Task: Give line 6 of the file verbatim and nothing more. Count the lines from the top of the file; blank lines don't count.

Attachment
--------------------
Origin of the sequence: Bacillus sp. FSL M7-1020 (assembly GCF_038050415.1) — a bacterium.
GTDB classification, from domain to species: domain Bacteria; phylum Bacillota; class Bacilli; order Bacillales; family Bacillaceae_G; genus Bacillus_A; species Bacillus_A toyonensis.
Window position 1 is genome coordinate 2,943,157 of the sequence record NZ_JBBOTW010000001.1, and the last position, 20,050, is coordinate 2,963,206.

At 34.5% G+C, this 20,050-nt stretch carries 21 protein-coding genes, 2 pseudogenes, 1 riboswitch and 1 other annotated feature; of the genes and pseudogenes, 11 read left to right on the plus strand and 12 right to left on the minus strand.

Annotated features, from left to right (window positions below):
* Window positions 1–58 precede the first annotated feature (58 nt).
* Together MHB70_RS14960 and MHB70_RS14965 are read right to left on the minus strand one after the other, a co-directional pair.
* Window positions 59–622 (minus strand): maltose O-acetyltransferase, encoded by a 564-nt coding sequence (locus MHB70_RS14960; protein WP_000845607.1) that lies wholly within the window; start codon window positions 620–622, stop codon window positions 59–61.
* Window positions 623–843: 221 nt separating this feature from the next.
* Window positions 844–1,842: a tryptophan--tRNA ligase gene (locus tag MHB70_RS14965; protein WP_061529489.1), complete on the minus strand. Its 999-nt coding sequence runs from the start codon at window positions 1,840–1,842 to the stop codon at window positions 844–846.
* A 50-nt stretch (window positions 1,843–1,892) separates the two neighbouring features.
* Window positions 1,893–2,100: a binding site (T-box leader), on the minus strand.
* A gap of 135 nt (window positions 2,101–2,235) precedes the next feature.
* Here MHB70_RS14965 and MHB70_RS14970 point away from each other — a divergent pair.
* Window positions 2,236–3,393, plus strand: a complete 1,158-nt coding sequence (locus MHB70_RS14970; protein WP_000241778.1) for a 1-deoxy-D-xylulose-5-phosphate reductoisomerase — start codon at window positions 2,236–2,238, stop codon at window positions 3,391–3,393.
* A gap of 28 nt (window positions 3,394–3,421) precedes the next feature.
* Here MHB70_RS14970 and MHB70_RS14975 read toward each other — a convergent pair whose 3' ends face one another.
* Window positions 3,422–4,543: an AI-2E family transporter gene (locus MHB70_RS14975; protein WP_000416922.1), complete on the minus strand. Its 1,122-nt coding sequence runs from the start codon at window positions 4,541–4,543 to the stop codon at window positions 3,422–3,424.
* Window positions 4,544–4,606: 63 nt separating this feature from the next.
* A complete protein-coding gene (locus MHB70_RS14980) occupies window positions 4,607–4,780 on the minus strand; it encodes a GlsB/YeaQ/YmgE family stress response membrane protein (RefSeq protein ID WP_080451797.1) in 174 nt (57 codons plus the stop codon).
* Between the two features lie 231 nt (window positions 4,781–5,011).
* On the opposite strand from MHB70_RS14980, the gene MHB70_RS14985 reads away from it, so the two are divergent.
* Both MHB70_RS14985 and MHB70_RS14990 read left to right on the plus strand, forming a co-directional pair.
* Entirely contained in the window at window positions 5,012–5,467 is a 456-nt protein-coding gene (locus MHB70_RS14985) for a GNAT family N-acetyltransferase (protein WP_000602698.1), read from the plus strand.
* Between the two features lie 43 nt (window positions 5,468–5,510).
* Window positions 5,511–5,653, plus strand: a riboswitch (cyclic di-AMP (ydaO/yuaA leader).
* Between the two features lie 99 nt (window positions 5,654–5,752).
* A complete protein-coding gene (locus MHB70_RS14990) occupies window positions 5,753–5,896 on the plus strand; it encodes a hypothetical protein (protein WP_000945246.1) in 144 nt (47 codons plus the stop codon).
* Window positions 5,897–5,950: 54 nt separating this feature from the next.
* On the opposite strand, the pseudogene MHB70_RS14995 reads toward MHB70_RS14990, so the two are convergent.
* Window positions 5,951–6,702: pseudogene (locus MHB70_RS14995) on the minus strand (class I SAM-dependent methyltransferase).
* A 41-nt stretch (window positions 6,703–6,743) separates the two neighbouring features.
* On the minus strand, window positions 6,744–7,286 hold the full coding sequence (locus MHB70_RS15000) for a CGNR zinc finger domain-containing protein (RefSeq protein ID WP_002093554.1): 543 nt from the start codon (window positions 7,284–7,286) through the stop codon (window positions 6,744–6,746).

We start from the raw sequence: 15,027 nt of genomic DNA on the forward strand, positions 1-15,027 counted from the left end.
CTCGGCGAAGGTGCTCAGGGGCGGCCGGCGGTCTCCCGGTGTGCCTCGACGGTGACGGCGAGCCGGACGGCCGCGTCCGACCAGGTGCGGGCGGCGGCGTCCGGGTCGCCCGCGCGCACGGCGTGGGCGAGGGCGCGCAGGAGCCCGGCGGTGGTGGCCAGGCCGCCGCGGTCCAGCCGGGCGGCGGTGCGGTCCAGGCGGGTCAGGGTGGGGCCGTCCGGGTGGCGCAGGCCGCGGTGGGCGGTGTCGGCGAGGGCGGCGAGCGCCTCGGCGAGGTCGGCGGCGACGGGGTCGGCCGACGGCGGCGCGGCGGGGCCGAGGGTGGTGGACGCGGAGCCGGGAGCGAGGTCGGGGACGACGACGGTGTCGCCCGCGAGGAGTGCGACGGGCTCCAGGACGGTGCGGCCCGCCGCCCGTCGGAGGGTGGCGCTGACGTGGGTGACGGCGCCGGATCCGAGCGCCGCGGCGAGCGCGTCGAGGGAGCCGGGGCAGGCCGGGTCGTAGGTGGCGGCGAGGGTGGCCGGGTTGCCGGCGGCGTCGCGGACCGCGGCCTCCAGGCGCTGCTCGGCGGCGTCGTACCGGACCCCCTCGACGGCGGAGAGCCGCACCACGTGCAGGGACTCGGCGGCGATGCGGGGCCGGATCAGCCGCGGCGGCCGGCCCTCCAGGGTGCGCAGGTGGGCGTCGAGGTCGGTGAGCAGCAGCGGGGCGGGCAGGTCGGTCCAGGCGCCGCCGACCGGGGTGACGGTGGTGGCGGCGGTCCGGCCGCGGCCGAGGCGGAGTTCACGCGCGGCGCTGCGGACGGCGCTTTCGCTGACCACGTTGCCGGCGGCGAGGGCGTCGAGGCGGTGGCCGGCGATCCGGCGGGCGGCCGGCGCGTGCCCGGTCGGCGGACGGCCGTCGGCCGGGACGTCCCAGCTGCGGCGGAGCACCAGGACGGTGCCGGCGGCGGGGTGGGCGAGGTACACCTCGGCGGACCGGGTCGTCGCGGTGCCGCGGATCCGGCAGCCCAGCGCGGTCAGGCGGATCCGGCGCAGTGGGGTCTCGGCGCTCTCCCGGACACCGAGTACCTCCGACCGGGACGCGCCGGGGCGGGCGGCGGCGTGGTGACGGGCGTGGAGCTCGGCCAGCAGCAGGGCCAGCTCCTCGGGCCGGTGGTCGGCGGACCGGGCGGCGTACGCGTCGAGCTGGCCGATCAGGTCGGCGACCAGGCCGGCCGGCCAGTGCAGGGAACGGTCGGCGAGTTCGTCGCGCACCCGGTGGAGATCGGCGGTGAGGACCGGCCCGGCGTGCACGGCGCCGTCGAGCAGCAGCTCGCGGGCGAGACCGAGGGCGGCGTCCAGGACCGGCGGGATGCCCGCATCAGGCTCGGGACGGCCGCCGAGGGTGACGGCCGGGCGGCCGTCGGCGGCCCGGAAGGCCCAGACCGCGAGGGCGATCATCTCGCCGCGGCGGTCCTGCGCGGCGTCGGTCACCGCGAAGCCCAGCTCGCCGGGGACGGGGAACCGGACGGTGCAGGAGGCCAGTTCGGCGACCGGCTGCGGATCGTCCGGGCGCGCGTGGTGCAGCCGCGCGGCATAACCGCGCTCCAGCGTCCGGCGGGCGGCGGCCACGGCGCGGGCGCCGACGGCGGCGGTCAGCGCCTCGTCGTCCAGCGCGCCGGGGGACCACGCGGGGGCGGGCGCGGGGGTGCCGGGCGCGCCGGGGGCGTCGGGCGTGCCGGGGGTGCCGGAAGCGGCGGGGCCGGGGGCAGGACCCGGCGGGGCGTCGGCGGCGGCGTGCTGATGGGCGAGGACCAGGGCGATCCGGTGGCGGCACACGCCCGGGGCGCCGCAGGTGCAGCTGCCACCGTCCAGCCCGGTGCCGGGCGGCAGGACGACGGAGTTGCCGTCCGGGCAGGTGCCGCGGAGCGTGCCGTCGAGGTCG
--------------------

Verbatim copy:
* Window positions 1–58 precede the first annotated feature (58 nt).